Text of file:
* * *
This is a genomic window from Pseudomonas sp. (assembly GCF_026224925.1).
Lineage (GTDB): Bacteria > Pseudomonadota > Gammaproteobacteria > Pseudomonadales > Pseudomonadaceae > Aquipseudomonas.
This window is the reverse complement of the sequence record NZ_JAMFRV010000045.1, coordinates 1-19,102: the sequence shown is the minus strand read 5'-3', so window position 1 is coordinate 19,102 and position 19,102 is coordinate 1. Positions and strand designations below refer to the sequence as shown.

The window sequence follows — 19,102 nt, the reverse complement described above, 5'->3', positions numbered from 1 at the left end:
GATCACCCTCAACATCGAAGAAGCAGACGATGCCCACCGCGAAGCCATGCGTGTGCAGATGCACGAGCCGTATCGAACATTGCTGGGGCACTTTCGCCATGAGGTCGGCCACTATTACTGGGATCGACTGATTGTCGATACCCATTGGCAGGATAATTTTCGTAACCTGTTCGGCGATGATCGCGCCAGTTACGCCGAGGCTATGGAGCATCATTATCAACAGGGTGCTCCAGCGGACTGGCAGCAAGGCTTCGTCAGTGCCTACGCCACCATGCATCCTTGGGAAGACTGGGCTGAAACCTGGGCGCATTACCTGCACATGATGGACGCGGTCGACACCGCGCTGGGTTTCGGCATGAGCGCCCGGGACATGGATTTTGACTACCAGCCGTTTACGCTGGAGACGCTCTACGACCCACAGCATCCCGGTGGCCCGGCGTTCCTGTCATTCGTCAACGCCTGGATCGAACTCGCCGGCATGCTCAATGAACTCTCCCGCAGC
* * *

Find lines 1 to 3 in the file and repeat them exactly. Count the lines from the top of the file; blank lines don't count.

This is a genomic window from Pseudomonas sp. (assembly GCF_026224925.1).
Lineage (GTDB): Bacteria > Pseudomonadota > Gammaproteobacteria > Pseudomonadales > Pseudomonadaceae > Aquipseudomonas.
This window is the reverse complement of the sequence record NZ_JAMFRV010000045.1, coordinates 1-19,102: the sequence shown is the minus strand read 5'-3', so window position 1 is coordinate 19,102 and position 19,102 is coordinate 1. Positions and strand designations below refer to the sequence as shown.